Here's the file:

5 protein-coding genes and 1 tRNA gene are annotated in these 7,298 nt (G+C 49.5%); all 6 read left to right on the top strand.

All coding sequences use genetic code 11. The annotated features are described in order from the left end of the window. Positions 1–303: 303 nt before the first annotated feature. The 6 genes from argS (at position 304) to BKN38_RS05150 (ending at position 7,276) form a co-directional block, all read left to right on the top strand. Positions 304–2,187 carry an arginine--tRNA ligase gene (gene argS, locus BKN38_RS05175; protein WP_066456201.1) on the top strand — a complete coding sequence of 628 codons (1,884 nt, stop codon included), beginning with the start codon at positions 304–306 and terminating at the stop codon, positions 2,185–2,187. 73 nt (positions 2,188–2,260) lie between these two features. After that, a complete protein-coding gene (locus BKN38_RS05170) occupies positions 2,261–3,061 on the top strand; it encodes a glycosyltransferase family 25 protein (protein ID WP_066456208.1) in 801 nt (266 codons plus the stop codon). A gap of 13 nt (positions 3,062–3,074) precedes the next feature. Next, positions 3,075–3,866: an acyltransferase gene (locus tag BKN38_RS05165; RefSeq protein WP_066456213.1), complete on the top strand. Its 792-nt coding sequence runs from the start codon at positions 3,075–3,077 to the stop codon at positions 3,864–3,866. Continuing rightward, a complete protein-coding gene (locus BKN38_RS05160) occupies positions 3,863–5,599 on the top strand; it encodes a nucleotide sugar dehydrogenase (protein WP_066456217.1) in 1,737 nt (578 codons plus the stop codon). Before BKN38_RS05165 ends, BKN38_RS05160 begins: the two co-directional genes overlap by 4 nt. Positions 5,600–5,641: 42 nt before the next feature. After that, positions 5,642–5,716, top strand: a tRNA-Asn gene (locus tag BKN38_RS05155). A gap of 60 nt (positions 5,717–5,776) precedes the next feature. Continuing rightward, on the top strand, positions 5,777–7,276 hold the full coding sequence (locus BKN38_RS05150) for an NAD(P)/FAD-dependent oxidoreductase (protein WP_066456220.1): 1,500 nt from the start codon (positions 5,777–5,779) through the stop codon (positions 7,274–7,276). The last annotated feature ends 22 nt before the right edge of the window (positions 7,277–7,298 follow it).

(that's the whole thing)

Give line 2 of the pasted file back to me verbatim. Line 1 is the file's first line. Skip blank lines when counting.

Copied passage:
All coding sequences use genetic code 11. The annotated features are described in order from the left end of the window. Positions 1–303: 303 nt before the first annotated feature. The 6 genes from argS (at position 304) to BKN38_RS05150 (ending at position 7,276) form a co-directional block, all read left to right on the top strand. Positions 304–2,187 carry an arginine--tRNA ligase gene (gene argS, locus BKN38_RS05175; protein WP_066456201.1) on the top strand — a complete coding sequence of 628 codons (1,884 nt, stop codon included), beginning with the start codon at positions 304–306 and terminating at the stop codon, positions 2,185–2,187. 73 nt (positions 2,188–2,260) lie between these two features. After that, a complete protein-coding gene (locus BKN38_RS05170) occupies positions 2,261–3,061 on the top strand; it encodes a glycosyltransferase family 25 protein (protein ID WP_066456208.1) in 801 nt (266 codons plus the stop codon). A gap of 13 nt (positions 3,062–3,074) precedes the next feature. Next, positions 3,075–3,866: an acyltransferase gene (locus tag BKN38_RS05165; RefSeq protein WP_066456213.1), complete on the top strand. Its 792-nt coding sequence runs from the start codon at positions 3,075–3,077 to the stop codon at positions 3,864–3,866. Continuing rightward, a complete protein-coding gene (locus BKN38_RS05160) occupies positions 3,863–5,599 on the top strand; it encodes a nucleotide sugar dehydrogenase (protein WP_066456217.1) in 1,737 nt (578 codons plus the stop codon). Before BKN38_RS05165 ends, BKN38_RS05160 begins: the two co-directional genes overlap by 4 nt. Positions 5,600–5,641: 42 nt before the next feature. After that, positions 5,642–5,716, top strand: a tRNA-Asn gene (locus tag BKN38_RS05155). A gap of 60 nt (positions 5,717–5,776) precedes the next feature. Continuing rightward, on the top strand, positions 5,777–7,276 hold the full coding sequence (locus BKN38_RS05150) for an NAD(P)/FAD-dependent oxidoreductase (protein WP_066456220.1): 1,500 nt from the start codon (positions 5,777–5,779) through the stop codon (positions 7,274–7,276). The last annotated feature ends 22 nt before the right edge of the window (positions 7,277–7,298 follow it).